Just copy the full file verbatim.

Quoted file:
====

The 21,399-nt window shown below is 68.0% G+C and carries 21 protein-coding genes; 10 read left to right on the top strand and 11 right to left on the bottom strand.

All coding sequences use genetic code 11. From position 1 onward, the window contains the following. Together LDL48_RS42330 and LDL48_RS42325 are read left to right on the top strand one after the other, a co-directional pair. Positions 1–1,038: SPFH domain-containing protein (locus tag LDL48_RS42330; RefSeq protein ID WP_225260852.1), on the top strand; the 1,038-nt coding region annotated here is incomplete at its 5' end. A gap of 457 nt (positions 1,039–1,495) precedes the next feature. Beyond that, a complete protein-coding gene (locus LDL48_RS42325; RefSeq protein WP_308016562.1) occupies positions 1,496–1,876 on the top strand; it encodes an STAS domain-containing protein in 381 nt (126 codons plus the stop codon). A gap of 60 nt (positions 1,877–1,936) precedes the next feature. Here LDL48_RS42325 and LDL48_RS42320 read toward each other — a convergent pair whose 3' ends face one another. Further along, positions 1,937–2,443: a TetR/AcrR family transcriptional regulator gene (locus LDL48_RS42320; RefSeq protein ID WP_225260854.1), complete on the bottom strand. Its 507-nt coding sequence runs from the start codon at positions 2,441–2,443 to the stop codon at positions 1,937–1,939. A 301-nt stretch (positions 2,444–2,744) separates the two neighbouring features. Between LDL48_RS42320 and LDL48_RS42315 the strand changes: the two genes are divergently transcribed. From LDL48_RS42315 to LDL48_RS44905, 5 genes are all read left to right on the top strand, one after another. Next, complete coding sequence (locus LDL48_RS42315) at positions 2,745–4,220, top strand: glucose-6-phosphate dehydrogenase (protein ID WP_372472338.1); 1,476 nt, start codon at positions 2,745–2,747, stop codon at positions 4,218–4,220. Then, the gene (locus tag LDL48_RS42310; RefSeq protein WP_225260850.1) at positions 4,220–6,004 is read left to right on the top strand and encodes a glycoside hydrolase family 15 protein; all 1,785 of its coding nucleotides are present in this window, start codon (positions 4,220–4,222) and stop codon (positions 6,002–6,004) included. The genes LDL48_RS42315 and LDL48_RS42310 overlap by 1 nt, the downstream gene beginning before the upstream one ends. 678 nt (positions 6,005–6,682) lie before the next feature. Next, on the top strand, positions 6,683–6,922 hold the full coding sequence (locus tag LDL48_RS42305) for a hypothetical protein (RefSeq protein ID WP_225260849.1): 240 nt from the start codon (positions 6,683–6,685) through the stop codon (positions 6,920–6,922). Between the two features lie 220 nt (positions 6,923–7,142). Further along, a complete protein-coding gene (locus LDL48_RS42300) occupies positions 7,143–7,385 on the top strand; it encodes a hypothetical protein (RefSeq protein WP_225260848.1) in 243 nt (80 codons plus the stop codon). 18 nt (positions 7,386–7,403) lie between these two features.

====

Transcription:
The 21,399-nt window shown below is 68.0% G+C and carries 21 protein-coding genes; 10 read left to right on the top strand and 11 right to left on the bottom strand.

All coding sequences use genetic code 11. From position 1 onward, the window contains the following. Together LDL48_RS42330 and LDL48_RS42325 are read left to right on the top strand one after the other, a co-directional pair. Positions 1–1,038: SPFH domain-containing protein (locus tag LDL48_RS42330; RefSeq protein ID WP_225260852.1), on the top strand; the 1,038-nt coding region annotated here is incomplete at its 5' end. A gap of 457 nt (positions 1,039–1,495) precedes the next feature. Beyond that, a complete protein-coding gene (locus LDL48_RS42325; RefSeq protein WP_308016562.1) occupies positions 1,496–1,876 on the top strand; it encodes an STAS domain-containing protein in 381 nt (126 codons plus the stop codon). A gap of 60 nt (positions 1,877–1,936) precedes the next feature. Here LDL48_RS42325 and LDL48_RS42320 read toward each other — a convergent pair whose 3' ends face one another. Further along, positions 1,937–2,443: a TetR/AcrR family transcriptional regulator gene (locus LDL48_RS42320; RefSeq protein ID WP_225260854.1), complete on the bottom strand. Its 507-nt coding sequence runs from the start codon at positions 2,441–2,443 to the stop codon at positions 1,937–1,939. A 301-nt stretch (positions 2,444–2,744) separates the two neighbouring features. Between LDL48_RS42320 and LDL48_RS42315 the strand changes: the two genes are divergently transcribed. From LDL48_RS42315 to LDL48_RS44905, 5 genes are all read left to right on the top strand, one after another. Next, complete coding sequence (locus LDL48_RS42315) at positions 2,745–4,220, top strand: glucose-6-phosphate dehydrogenase (protein ID WP_372472338.1); 1,476 nt, start codon at positions 2,745–2,747, stop codon at positions 4,218–4,220. Then, the gene (locus tag LDL48_RS42310; RefSeq protein WP_225260850.1) at positions 4,220–6,004 is read left to right on the top strand and encodes a glycoside hydrolase family 15 protein; all 1,785 of its coding nucleotides are present in this window, start codon (positions 4,220–4,222) and stop codon (positions 6,002–6,004) included. The genes LDL48_RS42315 and LDL48_RS42310 overlap by 1 nt, the downstream gene beginning before the upstream one ends. 678 nt (positions 6,005–6,682) lie before the next feature. Next, on the top strand, positions 6,683–6,922 hold the full coding sequence (locus tag LDL48_RS42305) for a hypothetical protein (RefSeq protein ID WP_225260849.1): 240 nt from the start codon (positions 6,683–6,685) through the stop codon (positions 6,920–6,922). Between the two features lie 220 nt (positions 6,923–7,142). Further along, a complete protein-coding gene (locus LDL48_RS42300) occupies positions 7,143–7,385 on the top strand; it encodes a hypothetical protein (RefSeq protein WP_225260848.1) in 243 nt (80 codons plus the stop codon). 18 nt (positions 7,386–7,403) lie between these two features.